From Cleveland, to Kuala Lumpur, Malaysia for the Asian Gaelic Games

From Cleveland, to Kuala Lumpur, Malaysia –
How a Random Facebook Message Got Me a Ticket to Play in the Asian Gaelic Games
By Marcelina Sladewska

Marcelina Sladewska

As I prepared to travel for my solo trip halfway across the globe, I got the idea to reach out to many Gaelic teams in all the countries I was scheduled to visit, to make friends, share a pint and sure, maybe get some kicks in. Thinking not much of it, I sent out a friendly message, including my timeline of visit and pressed send.

Responses trickled in, some went radio silent, but the one that caught my attention was Thailand GAA.
“Hi Marcelina. Please like us on FB. We have a big tournament in Kuala Lumpur in early November. You could always change your plans and come play with us.”

Asian Gaelic Games, over 800 players … Umm is this message for real? I thought. Can this even be possible? I continued to inquire, and to my amazement, everything started falling into place.

I had not booked all my flights yet; my itinerary was flexible; they needed players, and my skill level was up to par, at least I felt it was.

But before I said yes, I reached out to my Gaelic Ladies team and unanimously they affirmed what I had already wanted to do. Because, why not? What’s not to like?  

Why not travel halfway across the globe to play a sport you only decided to play eight months ago? This is obviously what everyone does! So, I completed my registration, made contact with the ladies’ rep for some more details, booked my flight, and reserved a hotel. Just like that, I’m going, and so I went.

Traveling with only one 38L backpack, I brought the essentials: my boots and gloves, and a ton of sunscreen, because Malaysia in November has temperatures of 90° F and humidity that makes Cleveland’s summer feel silly in comparison. My first stop was Paris, where besides seeing the Eiffel Tower and walking the Champs-Élysées on my first day, I joined the Paris Gaels GAA Club to curb my jet lag and participate in an intensive two-hour long Monday practice. It was a perfect way to refresh my soloing skills.

The Asian Gaelic Games Tournament officially began Friday November 8th. I had this excitement and anticipation while on my flight regarding this whole experience. But as I walked into the Convention Center for the Opening Ceremonies, my mind was put to ease.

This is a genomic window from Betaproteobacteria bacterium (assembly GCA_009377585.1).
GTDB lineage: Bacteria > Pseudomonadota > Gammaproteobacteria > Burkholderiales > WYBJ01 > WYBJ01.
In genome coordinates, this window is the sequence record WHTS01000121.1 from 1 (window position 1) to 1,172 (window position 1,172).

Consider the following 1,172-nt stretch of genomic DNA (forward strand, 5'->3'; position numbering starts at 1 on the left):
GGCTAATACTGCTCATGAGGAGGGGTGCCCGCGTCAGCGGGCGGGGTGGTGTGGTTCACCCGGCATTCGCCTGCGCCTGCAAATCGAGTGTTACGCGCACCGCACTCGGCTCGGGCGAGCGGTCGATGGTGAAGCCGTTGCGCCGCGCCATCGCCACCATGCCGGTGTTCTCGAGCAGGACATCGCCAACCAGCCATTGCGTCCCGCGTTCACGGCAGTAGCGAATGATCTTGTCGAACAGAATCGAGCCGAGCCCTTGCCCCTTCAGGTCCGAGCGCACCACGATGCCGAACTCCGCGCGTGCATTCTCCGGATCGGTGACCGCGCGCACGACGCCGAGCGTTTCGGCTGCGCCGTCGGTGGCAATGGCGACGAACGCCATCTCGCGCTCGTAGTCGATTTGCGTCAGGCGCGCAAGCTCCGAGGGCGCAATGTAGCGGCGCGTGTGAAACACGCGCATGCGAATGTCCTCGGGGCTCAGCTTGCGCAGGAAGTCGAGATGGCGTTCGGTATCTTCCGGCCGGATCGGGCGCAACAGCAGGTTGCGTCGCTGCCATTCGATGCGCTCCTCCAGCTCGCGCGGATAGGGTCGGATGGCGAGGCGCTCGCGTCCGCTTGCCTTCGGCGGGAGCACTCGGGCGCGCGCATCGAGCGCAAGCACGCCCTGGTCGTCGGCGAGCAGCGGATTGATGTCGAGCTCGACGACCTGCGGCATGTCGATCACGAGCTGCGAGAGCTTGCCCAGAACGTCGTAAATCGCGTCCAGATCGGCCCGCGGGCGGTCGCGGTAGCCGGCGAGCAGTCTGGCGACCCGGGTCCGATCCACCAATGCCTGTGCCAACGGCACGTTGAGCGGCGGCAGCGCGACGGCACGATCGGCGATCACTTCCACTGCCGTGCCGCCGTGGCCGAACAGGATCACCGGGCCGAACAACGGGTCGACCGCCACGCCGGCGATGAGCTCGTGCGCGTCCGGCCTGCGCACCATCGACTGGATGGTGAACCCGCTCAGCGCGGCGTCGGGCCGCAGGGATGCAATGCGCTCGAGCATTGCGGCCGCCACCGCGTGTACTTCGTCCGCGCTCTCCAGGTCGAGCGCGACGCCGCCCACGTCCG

I was just about to meet my new Thailand Teammates. The night was filled with pomp and frill; welcome speeches and introductions; endless food and beverages; a proper way to start the fun. Although the fun would have continued had we let it, we headed back to our hotels to get ready for the actual games.

On Saturday I caught the morning shuttle taking us to the equestrian fields. My mind was still in a daze, not only from some jet lag and lack of sleep, but the fact that I was about to be playing Gaelic football with girls I’d never met and never played with before seemed surreal.

I tried not to be nervous, but I didn’t want to disappoint anyone. Gaelic football is a unique sport that attracts fun and super friendly people; I felt right at home. To them, I was the backpacker girl. Just like me, they had no idea how some unexpected girl from the States found her way here.

We played four games on Saturday, and to my amazement, I wasn’t that bad! I moved up to the forward position and successfully scored two goals in our last game, which contributed to a win.
The exhilaration was incredible. The games were hot and sweaty and all the teams we played were strong, so to win and assist in the win was a highlight to this whole experience.

Sunday also started early. With only two games scheduled, I was determined to get some points in again. I found myself tired for numerous reasons, but the excitement kept me going. We won one game and lost the other; determined to score, I gave it my all and successfully punched the ball in for a goal!

With an incredible completion of the tournament, I now had time to relax and cheer for some of my new teammates during their games, as well as watch the Men’s Final between Hong Kong and Singapore.

So many people have found their way to Asia for work, or school internships, or life, but what brings them together is GAA; the family atmosphere; and love of the sport. Thailand GAA is a large club with many hurlers and footballers, both women and men. The sportsmanship and family atmosphere this club creates made me think of what I have back home.

Not only did I fall in love with Gaelic Football, but I fell in love with this Club family. The entire weekend wrapped up in a dance off, and with so many emotions and feelings, I parted ways from my new friends and continued on to my next stop. Nepal.

*Marcelina Weronika Sladewska is a proud Clevelander and immigrant of Poland. She joined the St. Pat & St. Jarlath’s Gaelic Football Club in 2019 and currently holds the Public Relations Officer position of the Cleveland GAA. She currently works as Special Projects Manager at Cuyahoga Landbank, putting her Urban Studies degree to good use. She enjoys the outdoors, unique sports, art and design, and exploring new cities.

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